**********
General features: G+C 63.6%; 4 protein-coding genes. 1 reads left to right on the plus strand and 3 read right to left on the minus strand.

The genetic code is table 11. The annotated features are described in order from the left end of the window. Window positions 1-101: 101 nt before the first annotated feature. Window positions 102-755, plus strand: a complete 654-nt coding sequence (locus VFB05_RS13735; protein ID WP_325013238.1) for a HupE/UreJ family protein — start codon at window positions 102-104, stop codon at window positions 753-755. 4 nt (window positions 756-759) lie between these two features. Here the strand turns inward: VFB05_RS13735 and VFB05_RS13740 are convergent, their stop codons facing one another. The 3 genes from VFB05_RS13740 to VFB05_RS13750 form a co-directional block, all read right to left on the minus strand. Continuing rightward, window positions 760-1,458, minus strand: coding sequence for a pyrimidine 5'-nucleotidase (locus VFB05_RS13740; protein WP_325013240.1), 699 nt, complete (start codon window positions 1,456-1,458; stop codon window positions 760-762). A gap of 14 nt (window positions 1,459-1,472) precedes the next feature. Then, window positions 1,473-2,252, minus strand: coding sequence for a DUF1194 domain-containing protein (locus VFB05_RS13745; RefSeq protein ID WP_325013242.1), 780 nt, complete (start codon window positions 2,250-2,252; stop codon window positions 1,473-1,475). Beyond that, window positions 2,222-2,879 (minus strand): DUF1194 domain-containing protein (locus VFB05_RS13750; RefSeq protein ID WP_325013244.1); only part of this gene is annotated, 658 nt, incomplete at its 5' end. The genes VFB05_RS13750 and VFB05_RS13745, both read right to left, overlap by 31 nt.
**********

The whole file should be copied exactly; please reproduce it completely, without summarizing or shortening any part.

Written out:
General features: G+C 63.6%; 4 protein-coding genes. 1 reads left to right on the plus strand and 3 read right to left on the minus strand.

The genetic code is table 11. The annotated features are described in order from the left end of the window. Window positions 1-101: 101 nt before the first annotated feature. Window positions 102-755, plus strand: a complete 654-nt coding sequence (locus VFB05_RS13735; protein ID WP_325013238.1) for a HupE/UreJ family protein — start codon at window positions 102-104, stop codon at window positions 753-755. 4 nt (window positions 756-759) lie between these two features. Here the strand turns inward: VFB05_RS13735 and VFB05_RS13740 are convergent, their stop codons facing one another. The 3 genes from VFB05_RS13740 to VFB05_RS13750 form a co-directional block, all read right to left on the minus strand. Continuing rightward, window positions 760-1,458, minus strand: coding sequence for a pyrimidine 5'-nucleotidase (locus VFB05_RS13740; protein WP_325013240.1), 699 nt, complete (start codon window positions 1,456-1,458; stop codon window positions 760-762). A gap of 14 nt (window positions 1,459-1,472) precedes the next feature. Then, window positions 1,473-2,252, minus strand: coding sequence for a DUF1194 domain-containing protein (locus VFB05_RS13745; RefSeq protein ID WP_325013242.1), 780 nt, complete (start codon window positions 2,250-2,252; stop codon window positions 1,473-1,475). Beyond that, window positions 2,222-2,879 (minus strand): DUF1194 domain-containing protein (locus VFB05_RS13750; RefSeq protein ID WP_325013244.1); only part of this gene is annotated, 658 nt, incomplete at its 5' end. The genes VFB05_RS13750 and VFB05_RS13745, both read right to left, overlap by 31 nt.